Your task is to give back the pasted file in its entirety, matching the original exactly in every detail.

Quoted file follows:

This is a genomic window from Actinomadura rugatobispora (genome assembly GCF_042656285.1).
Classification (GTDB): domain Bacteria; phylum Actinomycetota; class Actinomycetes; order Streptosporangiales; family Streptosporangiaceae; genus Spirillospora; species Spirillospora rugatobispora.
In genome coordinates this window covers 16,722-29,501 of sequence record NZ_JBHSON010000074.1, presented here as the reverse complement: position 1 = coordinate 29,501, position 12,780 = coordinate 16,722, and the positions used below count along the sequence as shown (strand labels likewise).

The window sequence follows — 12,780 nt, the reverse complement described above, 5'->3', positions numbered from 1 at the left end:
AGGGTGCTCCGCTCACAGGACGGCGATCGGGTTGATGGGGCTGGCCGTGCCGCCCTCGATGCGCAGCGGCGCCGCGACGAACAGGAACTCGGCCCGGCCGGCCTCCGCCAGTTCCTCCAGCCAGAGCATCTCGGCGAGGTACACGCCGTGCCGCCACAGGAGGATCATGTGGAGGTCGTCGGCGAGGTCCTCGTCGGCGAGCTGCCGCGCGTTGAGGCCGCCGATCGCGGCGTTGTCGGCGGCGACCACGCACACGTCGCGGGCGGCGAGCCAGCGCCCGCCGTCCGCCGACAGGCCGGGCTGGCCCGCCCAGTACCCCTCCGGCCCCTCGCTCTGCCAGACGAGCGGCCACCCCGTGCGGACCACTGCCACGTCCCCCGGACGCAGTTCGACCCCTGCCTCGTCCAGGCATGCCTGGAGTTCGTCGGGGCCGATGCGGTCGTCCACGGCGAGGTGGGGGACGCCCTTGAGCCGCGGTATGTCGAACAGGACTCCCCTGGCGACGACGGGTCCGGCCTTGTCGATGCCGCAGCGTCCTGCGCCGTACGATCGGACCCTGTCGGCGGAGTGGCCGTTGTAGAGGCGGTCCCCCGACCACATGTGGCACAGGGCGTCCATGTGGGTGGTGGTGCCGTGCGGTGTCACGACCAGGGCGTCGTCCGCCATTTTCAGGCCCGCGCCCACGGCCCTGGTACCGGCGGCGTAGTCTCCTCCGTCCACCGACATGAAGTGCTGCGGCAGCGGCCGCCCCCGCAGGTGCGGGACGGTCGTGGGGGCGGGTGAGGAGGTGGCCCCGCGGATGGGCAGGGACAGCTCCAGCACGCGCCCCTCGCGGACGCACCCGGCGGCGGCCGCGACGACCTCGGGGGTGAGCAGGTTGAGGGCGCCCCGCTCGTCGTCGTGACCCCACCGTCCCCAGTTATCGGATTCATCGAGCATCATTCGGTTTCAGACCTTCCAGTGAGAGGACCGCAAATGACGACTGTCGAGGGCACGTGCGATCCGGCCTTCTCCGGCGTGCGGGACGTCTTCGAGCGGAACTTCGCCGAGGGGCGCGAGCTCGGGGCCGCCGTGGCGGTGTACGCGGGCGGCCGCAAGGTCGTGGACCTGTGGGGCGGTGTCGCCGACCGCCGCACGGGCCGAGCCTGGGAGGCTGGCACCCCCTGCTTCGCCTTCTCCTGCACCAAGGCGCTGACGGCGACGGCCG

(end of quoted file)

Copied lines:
This is a genomic window from Actinomadura rugatobispora (genome assembly GCF_042656285.1).
Classification (GTDB): domain Bacteria; phylum Actinomycetota; class Actinomycetes; order Streptosporangiales; family Streptosporangiaceae; genus Spirillospora; species Spirillospora rugatobispora.
In genome coordinates this window covers 16,722-29,501 of sequence record NZ_JBHSON010000074.1, presented here as the reverse complement: position 1 = coordinate 29,501, position 12,780 = coordinate 16,722, and the positions used below count along the sequence as shown (strand labels likewise).

The window sequence follows — 12,780 nt, the reverse complement described above, 5'->3', positions numbered from 1 at the left end:
AGGGTGCTCCGCTCACAGGACGGCGATCGGGTTGATGGGGCTGGCCGTGCCGCCCTCGATGCGCAGCGGCGCCGCGACGAACAGGAACTCGGCCCGGCCGGCCTCCGCCAGTTCCTCCAGCCAGAGCATCTCGGCGAGGTACACGCCGTGCCGCCACAGGAGGATCATGTGGAGGTCGTCGGCGAGGTCCTCGTCGGCGAGCTGCCGCGCGTTGAGGCCGCCGATCGCGGCGTTGTCGGCGGCGACCACGCACACGTCGCGGGCGGCGAGCCAGCGCCCGCCGTCCGCCGACAGGCCGGGCTGGCCCGCCCAGTACCCCTCCGGCCCCTCGCTCTGCCAGACGAGCGGCCACCCCGTGCGGACCACTGCCACGTCCCCCGGACGCAGTTCGACCCCTGCCTCGTCCAGGCATGCCTGGAGTTCGTCGGGGCCGATGCGGTCGTCCACGGCGAGGTGGGGGACGCCCTTGAGCCGCGGTATGTCGAACAGGACTCCCCTGGCGACGACGGGTCCGGCCTTGTCGATGCCGCAGCGTCCTGCGCCGTACGATCGGACCCTGTCGGCGGAGTGGCCGTTGTAGAGGCGGTCCCCCGACCACATGTGGCACAGGGCGTCCATGTGGGTGGTGGTGCCGTGCGGTGTCACGACCAGGGCGTCGTCCGCCATTTTCAGGCCCGCGCCCACGGCCCTGGTACCGGCGGCGTAGTCTCCTCCGTCCACCGACATGAAGTGCTGCGGCAGCGGCCGCCCCCGCAGGTGCGGGACGGTCGTGGGGGCGGGTGAGGAGGTGGCCCCGCGGATGGGCAGGGACAGCTCCAGCACGCGCCCCTCGCGGACGCACCCGGCGGCGGCCGCGACGACCTCGGGGGTGAGCAGGTTGAGGGCGCCCCGCTCGTCGTCGTGACCCCACCGTCCCCAGTTATCGGATTCATCGAGCATCATTCGGTTTCAGACCTTCCAGTGAGAGGACCGCAAATGACGACTGTCGAGGGCACGTGCGATCCGGCCTTCTCCGGCGTGCGGGACGTCTTCGAGCGGAACTTCGCCGAGGGGCGCGAGCTCGGGGCCGCCGTGGCGGTGTACGCGGGCGGCCGCAAGGTCGTGGACCTGTGGGGCGGTGTCGCCGACCGCCGCACGGGCCGAGCCTGGGAGGCTGGCACCCCCTGCTTCGCCTTCTCCTGCACCAAGGCGCTGACGGCGACGGCCG